Even amid the commercial bustle of Hong Kong.
A four-team league of Canadian ex-pats, some local Chinese and others from around the world wound up play this week with the South China Sharks downing the Kowloon Warriors 5-2.
All four teams in the CIHL, including the Macau Aces and Hong Kong Tycoons, play late Saturday nights in the same rink, the Mega Ice, which is on the 10th floor of the MegaBox mall. It's the only full size rink in the city of eight million, and the ice rents for $1,000 an hour.
"It's a lot of fun," said Ottawa native Greg Smyth, a Warriors forward who led the league in scoring with 46 points in 15 regular season games. "There are more and more good hockey players coming to Hong Kong."
Naturally, the league is sponsored by a Canadian company: the Royal Bank, through its RBC Play Hockey program.
Leagues have sprung up in many unexpected places, including the Middle East, where there are players from Canada and other hockey-playing countries working for international companies.
Smyth moved to Hong Kong a decade ago after graduating from Halifax's Dalhousie University and found the sport doing surprisingly well.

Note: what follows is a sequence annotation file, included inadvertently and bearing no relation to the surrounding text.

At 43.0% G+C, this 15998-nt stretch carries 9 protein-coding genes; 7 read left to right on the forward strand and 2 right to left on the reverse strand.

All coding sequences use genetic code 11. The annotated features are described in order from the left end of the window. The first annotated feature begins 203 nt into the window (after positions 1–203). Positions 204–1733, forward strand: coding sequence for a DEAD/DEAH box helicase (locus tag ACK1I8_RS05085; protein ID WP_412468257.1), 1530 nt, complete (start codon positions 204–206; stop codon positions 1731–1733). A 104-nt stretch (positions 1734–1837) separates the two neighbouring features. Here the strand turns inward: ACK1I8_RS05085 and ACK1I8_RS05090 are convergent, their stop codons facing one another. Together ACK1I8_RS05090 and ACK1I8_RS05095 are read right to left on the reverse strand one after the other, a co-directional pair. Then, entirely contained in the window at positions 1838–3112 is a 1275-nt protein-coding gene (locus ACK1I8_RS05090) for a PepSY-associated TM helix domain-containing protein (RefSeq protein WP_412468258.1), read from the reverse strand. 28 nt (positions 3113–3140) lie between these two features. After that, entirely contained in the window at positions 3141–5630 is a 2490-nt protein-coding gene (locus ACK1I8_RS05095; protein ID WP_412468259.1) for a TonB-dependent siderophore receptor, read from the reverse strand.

There are about 300,000 people with Canadian passports in the city, most of them Chinese who have either gone to university in Canada or lived there and then went back to Hong Kong.
Some brought the hockey bug back with them.
Smyth, who has an Internet consulting business, figures the level of play in the CIHL is like junior B in Canada.
"You've got about 20 players who have played at university or junior or minor pro," he said. "The skill level is reasonably good."
About 30 per cent are Chinese, including members of the Hong Kong national team. The city has its own membership in the International Ice Hockey Federation, separate from China.
"They do quite well," added Smyth. "Lots have good skills. They're not that physical, but some have good size."
He said there are about 1,000 kids in hockey programs in the city, with the number growing each year.
The CIHL plays full-contact, but fighting is banned. The teams play three 12-minute periods of stop time.
Smyth said games are well-attended, as RBC gives out tickets to local schools, while other fans drop in from the mall.
RBC sees involvement in the league, which is in its second year, as a way to reach Hong Kong natives with ties to Canada and to develop hockey.
It sponsors two young players per year to go to Hong Kong to play in the league and help develop coaching and training, while also getting work experience at local companies.
Andrew Turczniak, CEO of RBC's Asia office, says the bank hopes to expand the program in future, adding that getting school children and their teachers out to games helps raise awareness of the sport.
"We go to schools and allocate 30 or 40 tickets per school that teachers can give out," said Turczniak. "A lot have never seen hockey before.
"We thought it would be a fantastic way to develop youth participation in hockey and a way to expand our Play Hockey program. It's exciting. It's exporting Canadian culture, and Canadian niceness. Canadians are well though-of in the region."